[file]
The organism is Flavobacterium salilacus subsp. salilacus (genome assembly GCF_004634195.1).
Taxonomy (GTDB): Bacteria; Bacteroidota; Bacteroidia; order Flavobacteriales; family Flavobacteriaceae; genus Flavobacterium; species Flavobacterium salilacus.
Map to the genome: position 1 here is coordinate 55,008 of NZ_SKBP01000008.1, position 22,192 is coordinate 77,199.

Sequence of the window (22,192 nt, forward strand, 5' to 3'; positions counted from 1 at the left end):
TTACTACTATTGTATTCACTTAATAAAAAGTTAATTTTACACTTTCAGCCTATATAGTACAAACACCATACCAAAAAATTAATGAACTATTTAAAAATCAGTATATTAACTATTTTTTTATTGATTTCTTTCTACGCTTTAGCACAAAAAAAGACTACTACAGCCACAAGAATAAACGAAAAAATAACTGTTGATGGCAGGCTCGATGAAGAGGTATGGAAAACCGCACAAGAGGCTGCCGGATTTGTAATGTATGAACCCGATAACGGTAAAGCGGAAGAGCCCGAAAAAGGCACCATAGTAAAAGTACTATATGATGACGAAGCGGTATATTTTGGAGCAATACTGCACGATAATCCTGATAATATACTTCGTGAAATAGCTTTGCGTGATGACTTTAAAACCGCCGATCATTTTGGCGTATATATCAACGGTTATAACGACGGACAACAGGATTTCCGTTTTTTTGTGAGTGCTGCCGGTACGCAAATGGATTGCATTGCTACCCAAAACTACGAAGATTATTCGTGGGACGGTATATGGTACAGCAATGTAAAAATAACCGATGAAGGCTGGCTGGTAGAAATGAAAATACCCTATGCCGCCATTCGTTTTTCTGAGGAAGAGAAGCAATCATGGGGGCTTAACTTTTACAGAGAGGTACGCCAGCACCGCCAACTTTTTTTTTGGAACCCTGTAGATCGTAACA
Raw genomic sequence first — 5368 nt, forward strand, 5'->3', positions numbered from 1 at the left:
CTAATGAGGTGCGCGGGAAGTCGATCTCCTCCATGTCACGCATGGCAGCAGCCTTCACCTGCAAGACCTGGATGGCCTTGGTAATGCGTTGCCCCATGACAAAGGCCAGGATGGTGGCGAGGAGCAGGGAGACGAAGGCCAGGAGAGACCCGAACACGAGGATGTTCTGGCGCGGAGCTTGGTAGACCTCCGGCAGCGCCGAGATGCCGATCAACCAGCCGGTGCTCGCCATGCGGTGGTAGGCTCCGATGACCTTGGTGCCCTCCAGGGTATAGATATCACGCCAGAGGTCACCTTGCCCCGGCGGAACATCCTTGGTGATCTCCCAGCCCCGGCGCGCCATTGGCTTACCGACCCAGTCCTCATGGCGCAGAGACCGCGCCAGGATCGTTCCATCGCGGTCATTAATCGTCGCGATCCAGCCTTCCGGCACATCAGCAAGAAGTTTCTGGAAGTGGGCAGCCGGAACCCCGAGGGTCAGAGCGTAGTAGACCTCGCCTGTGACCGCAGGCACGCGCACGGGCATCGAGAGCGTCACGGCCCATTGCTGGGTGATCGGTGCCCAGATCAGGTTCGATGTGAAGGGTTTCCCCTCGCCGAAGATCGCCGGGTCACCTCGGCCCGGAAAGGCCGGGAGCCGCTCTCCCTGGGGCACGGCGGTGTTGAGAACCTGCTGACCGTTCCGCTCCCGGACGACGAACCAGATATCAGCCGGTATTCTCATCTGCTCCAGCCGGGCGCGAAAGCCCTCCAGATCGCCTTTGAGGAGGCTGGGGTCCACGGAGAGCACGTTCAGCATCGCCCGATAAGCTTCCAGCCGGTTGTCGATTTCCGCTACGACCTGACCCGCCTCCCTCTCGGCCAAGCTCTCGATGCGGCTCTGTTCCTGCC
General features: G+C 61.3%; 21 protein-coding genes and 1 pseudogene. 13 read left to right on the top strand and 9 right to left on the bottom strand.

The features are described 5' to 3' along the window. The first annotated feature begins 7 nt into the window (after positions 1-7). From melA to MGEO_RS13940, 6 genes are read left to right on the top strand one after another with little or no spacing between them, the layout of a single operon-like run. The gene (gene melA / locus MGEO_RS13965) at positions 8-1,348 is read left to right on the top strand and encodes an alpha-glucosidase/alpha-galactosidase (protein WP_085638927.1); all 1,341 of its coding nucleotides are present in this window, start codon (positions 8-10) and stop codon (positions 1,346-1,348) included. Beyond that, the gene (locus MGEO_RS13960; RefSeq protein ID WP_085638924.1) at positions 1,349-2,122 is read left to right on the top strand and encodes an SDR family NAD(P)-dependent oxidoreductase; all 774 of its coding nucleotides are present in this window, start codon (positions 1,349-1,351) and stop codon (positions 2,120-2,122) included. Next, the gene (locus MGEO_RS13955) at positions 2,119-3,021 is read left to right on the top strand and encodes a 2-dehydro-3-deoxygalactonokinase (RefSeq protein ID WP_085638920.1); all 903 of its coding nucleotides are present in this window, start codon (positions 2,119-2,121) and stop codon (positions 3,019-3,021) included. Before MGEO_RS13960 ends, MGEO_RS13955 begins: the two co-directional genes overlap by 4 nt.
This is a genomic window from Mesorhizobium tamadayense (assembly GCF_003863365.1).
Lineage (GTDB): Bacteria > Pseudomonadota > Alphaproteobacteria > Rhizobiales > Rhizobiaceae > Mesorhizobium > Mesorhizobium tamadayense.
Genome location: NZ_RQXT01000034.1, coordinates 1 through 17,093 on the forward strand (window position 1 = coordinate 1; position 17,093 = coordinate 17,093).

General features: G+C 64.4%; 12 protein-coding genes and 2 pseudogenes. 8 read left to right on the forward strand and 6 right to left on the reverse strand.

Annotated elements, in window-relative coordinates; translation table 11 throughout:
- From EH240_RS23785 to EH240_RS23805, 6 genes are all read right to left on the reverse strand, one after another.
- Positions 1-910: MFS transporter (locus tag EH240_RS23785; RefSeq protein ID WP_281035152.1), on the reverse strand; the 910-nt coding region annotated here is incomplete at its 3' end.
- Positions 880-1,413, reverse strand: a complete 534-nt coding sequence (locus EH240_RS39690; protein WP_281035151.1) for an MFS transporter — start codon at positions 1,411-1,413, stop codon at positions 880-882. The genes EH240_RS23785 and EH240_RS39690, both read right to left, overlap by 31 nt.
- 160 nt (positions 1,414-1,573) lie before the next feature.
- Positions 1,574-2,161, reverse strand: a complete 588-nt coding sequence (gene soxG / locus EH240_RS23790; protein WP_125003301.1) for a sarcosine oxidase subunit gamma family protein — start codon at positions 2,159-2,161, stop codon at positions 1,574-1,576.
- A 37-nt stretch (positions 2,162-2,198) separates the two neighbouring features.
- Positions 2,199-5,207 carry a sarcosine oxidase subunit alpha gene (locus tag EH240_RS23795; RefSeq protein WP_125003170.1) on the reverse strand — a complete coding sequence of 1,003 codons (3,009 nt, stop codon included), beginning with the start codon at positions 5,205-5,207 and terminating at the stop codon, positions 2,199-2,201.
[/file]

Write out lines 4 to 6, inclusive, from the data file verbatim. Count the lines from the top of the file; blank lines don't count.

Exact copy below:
Sequence of the window (22,192 nt, forward strand, 5' to 3'; positions counted from 1 at the left end):
TTACTACTATTGTATTCACTTAATAAAAAGTTAATTTTACACTTTCAGCCTATATAGTACAAACACCATACCAAAAAATTAATGAACTATTTAAAAATCAGTATATTAACTATTTTTTTATTGATTTCTTTCTACGCTTTAGCACAAAAAAAGACTACTACAGCCACAAGAATAAACGAAAAAATAACTGTTGATGGCAGGCTCGATGAAGAGGTATGGAAAACCGCACAAGAGGCTGCCGGATTTGTAATGTATGAACCCGATAACGGTAAAGCGGAAGAGCCCGAAAAAGGCACCATAGTAAAAGTACTATATGATGACGAAGCGGTATATTTTGGAGCAATACTGCACGATAATCCTGATAATATACTTCGTGAAATAGCTTTGCGTGATGACTTTAAAACCGCCGATCATTTTGGCGTATATATCAACGGTTATAACGACGGACAACAGGATTTCCGTTTTTTTGTGAGTGCTGCCGGTACGCAAATGGATTGCATTGCTACCCAAAACTACGAAGATTATTCGTGGGACGGTATATGGTACAGCAATGTAAAAATAACCGATGAAGGCTGGCTGGTAGAAATGAAAATACCCTATGCCGCCATTCGTTTTTCTGAGGAAGAGAAGCAATCATGGGGGCTTAACTTTTACAGAGAGGTACGCCAGCACCGCCAACTTTTTTTTTGGAACCCTGTAGATCGTAACA
Raw genomic sequence first — 5368 nt, forward strand, 5'->3', positions numbered from 1 at the left: